Attendance at oral hearings:

Given that oral evidence provided by Hasbro appears to have been the hook upon which its defence failed, it may be unlikely that we see many more in-house counsel attending to give evidence before the EUIPO. While there may be a risk that negative inferences could be drawn from non-attendance, in light of the uncertainty around the presumption of good faith, the risk of appearing is potentially much greater.

Emboldening bad faith attacks:

It is possible that this decision will embolden parties to raise more bad faith attacks, particularly as a counter attack to an opposition. Non-use revocations have been deployed for some time as a tactic in disputes. It is now conceivable that parties will look at a rival’s overall portfolio and attempt to apply pressure by picking off re-filings on the basis of bad faith.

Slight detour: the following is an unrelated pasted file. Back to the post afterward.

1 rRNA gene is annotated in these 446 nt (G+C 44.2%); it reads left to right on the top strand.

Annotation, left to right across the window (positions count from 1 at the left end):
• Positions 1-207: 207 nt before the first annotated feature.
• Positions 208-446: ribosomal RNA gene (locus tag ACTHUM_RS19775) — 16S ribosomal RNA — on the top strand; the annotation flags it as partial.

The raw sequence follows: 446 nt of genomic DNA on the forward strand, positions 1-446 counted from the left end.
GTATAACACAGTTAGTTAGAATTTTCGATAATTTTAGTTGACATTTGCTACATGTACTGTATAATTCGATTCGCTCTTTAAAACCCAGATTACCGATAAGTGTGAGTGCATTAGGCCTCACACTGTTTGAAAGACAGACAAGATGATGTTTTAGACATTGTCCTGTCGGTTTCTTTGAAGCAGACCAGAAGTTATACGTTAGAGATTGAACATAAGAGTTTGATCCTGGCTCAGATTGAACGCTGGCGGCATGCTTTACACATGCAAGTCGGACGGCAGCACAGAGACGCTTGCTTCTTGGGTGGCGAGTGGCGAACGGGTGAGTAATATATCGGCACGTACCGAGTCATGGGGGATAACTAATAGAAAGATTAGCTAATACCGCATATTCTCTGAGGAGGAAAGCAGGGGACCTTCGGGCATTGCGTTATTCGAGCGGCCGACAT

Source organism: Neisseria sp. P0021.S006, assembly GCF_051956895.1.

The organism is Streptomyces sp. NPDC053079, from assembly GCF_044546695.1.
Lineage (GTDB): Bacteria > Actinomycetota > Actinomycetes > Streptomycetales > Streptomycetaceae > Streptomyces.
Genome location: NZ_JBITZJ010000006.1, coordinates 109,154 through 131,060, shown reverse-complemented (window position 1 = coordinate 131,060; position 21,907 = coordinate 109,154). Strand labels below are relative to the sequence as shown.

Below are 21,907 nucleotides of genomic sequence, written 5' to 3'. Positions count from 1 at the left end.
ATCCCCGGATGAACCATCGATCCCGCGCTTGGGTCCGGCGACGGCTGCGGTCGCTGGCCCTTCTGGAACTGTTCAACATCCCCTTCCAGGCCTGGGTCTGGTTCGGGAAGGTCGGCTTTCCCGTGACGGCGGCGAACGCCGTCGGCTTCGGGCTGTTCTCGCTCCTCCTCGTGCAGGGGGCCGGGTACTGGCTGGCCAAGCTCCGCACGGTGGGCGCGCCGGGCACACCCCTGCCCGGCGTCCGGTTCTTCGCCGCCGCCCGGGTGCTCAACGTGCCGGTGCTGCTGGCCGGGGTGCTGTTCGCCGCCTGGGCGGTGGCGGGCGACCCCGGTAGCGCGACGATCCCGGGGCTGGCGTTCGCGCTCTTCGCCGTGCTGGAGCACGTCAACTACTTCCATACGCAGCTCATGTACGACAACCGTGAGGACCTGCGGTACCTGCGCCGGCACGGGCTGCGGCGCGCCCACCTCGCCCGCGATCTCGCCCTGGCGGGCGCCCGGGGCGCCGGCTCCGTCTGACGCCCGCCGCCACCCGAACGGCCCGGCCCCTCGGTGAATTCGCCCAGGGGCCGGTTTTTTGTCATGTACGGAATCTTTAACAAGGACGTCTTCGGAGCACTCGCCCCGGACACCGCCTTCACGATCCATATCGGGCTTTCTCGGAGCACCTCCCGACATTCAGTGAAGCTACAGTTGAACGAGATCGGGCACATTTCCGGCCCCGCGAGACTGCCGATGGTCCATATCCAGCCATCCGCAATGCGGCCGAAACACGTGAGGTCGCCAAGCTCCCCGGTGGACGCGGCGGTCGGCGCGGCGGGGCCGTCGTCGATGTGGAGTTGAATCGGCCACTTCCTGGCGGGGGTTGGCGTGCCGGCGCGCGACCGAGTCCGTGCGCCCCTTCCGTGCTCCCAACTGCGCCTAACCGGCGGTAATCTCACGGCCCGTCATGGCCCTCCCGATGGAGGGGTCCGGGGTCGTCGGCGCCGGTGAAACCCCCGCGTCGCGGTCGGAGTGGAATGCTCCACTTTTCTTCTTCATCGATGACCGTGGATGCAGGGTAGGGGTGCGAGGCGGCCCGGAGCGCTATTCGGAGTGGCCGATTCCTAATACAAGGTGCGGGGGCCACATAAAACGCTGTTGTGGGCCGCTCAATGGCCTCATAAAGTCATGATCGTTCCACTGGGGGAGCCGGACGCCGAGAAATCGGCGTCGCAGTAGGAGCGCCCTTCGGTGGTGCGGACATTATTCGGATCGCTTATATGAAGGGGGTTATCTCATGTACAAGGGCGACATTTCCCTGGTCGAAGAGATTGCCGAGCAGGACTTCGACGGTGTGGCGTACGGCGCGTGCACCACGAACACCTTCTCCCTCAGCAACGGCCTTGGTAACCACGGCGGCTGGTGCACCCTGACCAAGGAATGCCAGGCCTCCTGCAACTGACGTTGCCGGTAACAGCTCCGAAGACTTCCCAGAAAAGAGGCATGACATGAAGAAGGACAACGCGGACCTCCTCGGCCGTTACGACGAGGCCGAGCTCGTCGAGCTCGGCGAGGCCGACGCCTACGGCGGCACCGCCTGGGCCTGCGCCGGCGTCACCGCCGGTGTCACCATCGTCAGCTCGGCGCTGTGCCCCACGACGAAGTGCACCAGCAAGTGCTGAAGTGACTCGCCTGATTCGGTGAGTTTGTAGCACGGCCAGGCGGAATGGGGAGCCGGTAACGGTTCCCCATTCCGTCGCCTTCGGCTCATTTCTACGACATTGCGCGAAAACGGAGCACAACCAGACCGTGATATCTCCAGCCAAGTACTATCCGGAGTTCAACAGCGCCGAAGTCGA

What does it mean for the UK?

The UK employs a different approach to bad faith. In the UK, bad faith can be used as a basis for opposition, not just invalidity; and both hearings in trade mark proceedings and witness evidence are common place. This is the first bad faith decision post-Brexit, so we will be watching with interest to see the extent to which the UK registry and/or UK courts deal with evergreening issues going forwards and whether they take the opportunity to diverge, now that they are no longer bound by EU case law.  

Is this game over for Hasbro?

General Court decisions can be further appealed to the CJEU. However, recent changes in procedural rules for appeals have seen a sharp decline in the number of trade mark cases making it to the EU’s highest trade mark court. At the time of writing, it is unclear whether a further appeal has been lodged or whether the CJEU will be willing to consider the case.

Article co-authored by Matthew Wells.